when should I allow my Beautiful 15 year old daughter date?
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Deaunna - posted on 06/15/2012
Thanks Kristi! While you are at my website, go ahead and download my free report, "The Definitive Guide to Transforming Your Troubled Teenager" Even if your teen is not "troubled," it is packed with great information on how to parent in such a way that your teen does NOT go all alien on you!
Peaceful Parents Prosper!
Cherie - posted on 05/29/2012
Kitty, are you nuts or just trying to be sarcastic?
She's 15 and she's going to make oodles of mistakes along the way. As far as finding the perfect guy to look after her, get real, this isn't the 50's. She will have to grow up and learn how to care for herself and hopefully find a wonderful guy to share the journey, but not at 15. At 15 she needs to learn about herself and learn to strengthen herself to become a strong self assured woman. The question of when she should be allowed to date is one of personal decision between parents and children but 15 is an age when parents need to know what they will allow for their children (both boys and girls).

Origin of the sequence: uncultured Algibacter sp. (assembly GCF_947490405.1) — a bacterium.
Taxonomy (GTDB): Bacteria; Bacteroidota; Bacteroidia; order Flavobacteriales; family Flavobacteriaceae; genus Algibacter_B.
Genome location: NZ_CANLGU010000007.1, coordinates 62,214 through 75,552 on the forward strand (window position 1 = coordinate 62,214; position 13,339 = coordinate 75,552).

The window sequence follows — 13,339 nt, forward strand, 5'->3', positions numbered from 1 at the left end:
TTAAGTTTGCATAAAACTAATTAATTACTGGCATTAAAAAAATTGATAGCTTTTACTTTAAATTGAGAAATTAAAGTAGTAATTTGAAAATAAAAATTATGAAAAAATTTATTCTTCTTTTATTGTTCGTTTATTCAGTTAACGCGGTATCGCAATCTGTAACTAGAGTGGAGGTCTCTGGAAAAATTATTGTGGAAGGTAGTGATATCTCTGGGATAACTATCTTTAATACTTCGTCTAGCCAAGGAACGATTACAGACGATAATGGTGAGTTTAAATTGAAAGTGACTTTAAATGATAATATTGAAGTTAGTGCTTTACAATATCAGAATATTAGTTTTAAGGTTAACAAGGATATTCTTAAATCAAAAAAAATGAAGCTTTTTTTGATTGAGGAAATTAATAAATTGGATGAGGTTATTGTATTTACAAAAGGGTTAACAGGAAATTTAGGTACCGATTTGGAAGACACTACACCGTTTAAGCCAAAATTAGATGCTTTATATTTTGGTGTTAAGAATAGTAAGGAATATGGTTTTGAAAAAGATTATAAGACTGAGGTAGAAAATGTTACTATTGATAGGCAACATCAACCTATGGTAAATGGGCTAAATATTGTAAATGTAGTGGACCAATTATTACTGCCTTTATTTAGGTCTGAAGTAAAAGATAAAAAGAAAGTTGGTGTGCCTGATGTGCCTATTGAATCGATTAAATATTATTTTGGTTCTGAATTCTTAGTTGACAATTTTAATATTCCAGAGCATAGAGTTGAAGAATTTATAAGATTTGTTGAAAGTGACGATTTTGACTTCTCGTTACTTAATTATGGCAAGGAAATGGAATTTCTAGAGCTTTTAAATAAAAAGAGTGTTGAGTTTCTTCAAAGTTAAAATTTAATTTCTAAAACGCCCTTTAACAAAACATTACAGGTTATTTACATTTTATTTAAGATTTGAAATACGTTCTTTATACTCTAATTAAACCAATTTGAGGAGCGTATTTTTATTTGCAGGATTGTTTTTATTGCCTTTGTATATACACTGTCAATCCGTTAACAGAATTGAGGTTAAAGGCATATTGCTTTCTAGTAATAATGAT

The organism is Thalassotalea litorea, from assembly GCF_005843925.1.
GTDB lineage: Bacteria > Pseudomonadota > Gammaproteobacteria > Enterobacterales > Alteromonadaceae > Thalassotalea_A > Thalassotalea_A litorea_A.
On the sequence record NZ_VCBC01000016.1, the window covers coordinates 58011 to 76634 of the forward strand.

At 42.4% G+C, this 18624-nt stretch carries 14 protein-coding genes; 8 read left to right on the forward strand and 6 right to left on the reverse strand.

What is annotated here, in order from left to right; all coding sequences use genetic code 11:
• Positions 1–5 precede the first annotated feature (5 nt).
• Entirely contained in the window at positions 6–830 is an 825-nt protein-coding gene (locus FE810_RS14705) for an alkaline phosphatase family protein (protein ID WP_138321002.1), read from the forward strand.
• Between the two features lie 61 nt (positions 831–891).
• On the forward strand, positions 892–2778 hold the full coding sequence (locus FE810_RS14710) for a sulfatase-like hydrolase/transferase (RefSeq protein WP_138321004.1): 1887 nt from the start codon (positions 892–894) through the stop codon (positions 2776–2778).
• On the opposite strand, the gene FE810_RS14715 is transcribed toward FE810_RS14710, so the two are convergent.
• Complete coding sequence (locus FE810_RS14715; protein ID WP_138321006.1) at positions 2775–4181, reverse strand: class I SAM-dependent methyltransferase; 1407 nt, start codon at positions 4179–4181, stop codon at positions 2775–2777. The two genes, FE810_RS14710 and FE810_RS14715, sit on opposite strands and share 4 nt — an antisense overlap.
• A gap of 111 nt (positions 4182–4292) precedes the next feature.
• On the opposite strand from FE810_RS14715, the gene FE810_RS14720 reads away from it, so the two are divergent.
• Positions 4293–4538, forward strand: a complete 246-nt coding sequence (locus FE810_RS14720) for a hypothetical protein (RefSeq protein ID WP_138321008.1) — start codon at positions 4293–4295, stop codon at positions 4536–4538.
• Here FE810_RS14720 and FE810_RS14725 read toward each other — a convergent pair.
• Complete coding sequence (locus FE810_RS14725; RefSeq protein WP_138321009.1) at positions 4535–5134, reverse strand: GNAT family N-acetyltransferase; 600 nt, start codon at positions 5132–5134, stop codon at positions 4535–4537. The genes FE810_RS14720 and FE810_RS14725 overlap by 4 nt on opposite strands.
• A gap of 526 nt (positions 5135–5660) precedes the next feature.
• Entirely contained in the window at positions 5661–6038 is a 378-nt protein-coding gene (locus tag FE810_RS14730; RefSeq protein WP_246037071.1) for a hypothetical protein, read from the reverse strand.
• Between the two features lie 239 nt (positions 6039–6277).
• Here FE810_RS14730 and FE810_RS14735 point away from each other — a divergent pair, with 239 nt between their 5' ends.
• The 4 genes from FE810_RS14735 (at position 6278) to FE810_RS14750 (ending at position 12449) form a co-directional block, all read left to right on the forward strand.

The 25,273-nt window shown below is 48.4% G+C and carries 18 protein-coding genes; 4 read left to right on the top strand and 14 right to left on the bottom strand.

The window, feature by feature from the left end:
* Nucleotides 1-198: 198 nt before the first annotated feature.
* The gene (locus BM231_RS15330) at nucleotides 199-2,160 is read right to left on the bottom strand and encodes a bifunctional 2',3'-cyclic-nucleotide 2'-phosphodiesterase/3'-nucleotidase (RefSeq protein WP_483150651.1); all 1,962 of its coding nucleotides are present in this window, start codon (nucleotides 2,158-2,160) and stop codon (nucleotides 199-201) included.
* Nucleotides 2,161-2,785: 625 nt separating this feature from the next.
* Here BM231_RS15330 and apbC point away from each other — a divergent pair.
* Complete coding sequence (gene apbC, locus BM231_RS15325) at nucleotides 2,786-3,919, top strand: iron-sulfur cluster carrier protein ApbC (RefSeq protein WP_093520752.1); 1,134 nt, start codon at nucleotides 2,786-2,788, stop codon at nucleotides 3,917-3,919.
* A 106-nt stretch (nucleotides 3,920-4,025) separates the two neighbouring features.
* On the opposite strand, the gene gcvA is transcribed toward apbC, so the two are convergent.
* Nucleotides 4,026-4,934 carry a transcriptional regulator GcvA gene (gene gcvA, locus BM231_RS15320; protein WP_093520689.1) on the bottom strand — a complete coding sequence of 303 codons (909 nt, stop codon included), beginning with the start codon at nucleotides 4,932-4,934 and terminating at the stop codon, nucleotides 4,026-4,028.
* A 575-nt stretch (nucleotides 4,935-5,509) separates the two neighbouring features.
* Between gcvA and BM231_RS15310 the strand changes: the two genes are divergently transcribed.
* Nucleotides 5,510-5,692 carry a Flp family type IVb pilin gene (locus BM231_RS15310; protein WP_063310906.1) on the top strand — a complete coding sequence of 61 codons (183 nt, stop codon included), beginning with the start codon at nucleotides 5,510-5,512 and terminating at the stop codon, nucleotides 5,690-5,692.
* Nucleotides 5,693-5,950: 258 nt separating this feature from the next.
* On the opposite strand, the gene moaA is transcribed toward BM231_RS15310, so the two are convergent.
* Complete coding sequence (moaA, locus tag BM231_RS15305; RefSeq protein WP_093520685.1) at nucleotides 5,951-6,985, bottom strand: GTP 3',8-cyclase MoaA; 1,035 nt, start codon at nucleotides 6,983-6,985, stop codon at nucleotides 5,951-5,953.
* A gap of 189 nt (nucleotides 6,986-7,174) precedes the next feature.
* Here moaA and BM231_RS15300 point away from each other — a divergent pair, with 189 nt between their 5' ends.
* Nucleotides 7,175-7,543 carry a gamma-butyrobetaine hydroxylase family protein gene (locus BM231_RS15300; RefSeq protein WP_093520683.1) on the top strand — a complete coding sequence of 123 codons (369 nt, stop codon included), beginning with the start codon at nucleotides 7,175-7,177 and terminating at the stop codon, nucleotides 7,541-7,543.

Kristi - posted on 05/27/2012
@Deaunna- Thank you for the wonderful advice! It all sounds so logical and kind of like "Duh, Kristi!" I am very excited to check out your website. I joined COM's quite awhile ago but never got on here. But I needed advice about my daughter so I thought, "What the heck, let's see what this place is all about." While I didn't get what I was looking for regarding my daughter, I have learned a lot from reading other mom's questions and responses. Hopefully, the ones I've commented on have given a little support to others as well. I look forward to running into you and your advice on here again. Blessings to you and your family!